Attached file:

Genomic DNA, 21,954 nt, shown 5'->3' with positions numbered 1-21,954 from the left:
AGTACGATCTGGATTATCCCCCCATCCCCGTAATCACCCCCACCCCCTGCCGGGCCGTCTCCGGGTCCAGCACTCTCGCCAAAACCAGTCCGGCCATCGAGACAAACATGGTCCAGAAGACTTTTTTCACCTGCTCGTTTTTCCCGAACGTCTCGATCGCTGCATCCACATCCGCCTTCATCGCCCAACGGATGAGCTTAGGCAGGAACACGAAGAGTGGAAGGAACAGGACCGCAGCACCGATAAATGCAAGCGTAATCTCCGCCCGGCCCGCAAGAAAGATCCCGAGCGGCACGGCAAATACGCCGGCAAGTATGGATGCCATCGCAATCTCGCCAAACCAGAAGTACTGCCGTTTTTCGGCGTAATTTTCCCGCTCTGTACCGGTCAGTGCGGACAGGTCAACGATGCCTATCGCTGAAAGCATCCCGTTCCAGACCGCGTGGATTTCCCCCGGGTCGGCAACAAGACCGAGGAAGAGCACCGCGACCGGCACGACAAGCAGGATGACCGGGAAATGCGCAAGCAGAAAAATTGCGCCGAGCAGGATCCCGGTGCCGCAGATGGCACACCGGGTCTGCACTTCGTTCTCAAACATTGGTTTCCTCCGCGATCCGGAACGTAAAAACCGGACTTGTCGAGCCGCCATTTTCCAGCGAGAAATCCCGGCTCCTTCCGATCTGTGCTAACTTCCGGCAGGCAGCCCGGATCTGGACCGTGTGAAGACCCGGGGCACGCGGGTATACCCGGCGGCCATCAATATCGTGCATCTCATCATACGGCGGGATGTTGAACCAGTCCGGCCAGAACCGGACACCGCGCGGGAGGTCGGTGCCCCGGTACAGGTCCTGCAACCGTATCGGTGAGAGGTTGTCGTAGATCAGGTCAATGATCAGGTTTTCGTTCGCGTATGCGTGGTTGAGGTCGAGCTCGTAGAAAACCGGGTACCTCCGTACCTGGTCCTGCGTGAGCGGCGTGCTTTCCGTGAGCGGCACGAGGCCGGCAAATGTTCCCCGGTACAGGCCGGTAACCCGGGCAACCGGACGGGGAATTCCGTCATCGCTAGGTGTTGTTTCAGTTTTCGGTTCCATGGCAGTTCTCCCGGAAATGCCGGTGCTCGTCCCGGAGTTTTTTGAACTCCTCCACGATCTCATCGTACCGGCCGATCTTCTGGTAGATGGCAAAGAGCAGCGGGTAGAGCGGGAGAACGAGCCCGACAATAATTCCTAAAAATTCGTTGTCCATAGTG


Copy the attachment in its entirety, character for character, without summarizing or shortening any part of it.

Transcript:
Genomic DNA, 21,954 nt, shown 5'->3' with positions numbered 1-21,954 from the left:
AGTACGATCTGGATTATCCCCCCATCCCCGTAATCACCCCCACCCCCTGCCGGGCCGTCTCCGGGTCCAGCACTCTCGCCAAAACCAGTCCGGCCATCGAGACAAACATGGTCCAGAAGACTTTTTTCACCTGCTCGTTTTTCCCGAACGTCTCGATCGCTGCATCCACATCCGCCTTCATCGCCCAACGGATGAGCTTAGGCAGGAACACGAAGAGTGGAAGGAACAGGACCGCAGCACCGATAAATGCAAGCGTAATCTCCGCCCGGCCCGCAAGAAAGATCCCGAGCGGCACGGCAAATACGCCGGCAAGTATGGATGCCATCGCAATCTCGCCAAACCAGAAGTACTGCCGTTTTTCGGCGTAATTTTCCCGCTCTGTACCGGTCAGTGCGGACAGGTCAACGATGCCTATCGCTGAAAGCATCCCGTTCCAGACCGCGTGGATTTCCCCCGGGTCGGCAACAAGACCGAGGAAGAGCACCGCGACCGGCACGACAAGCAGGATGACCGGGAAATGCGCAAGCAGAAAAATTGCGCCGAGCAGGATCCCGGTGCCGCAGATGGCACACCGGGTCTGCACTTCGTTCTCAAACATTGGTTTCCTCCGCGATCCGGAACGTAAAAACCGGACTTGTCGAGCCGCCATTTTCCAGCGAGAAATCCCGGCTCCTTCCGATCTGTGCTAACTTCCGGCAGGCAGCCCGGATCTGGACCGTGTGAAGACCCGGGGCACGCGGGTATACCCGGCGGCCATCAATATCGTGCATCTCATCATACGGCGGGATGTTGAACCAGTCCGGCCAGAACCGGACACCGCGCGGGAGGTCGGTGCCCCGGTACAGGTCCTGCAACCGTATCGGTGAGAGGTTGTCGTAGATCAGGTCAATGATCAGGTTTTCGTTCGCGTATGCGTGGTTGAGGTCGAGCTCGTAGAAAACCGGGTACCTCCGTACCTGGTCCTGCGTGAGCGGCGTGCTTTCCGTGAGCGGCACGAGGCCGGCAAATGTTCCCCGGTACAGGCCGGTAACCCGGGCAACCGGACGGGGAATTCCGTCATCGCTAGGTGTTGTTTCAGTTTTCGGTTCCATGGCAGTTCTCCCGGAAATGCCGGTGCTCGTCCCGGAGTTTTTTGAACTCCTCCACGATCTCATCGTACCGGCCGATCTTCTGGTAGATGGCAAAGAGCAGCGGGTAGAGCGGGAGAACGAGCCCGACAATAATTCCTAAAAATTCGTTGTCCATAGTG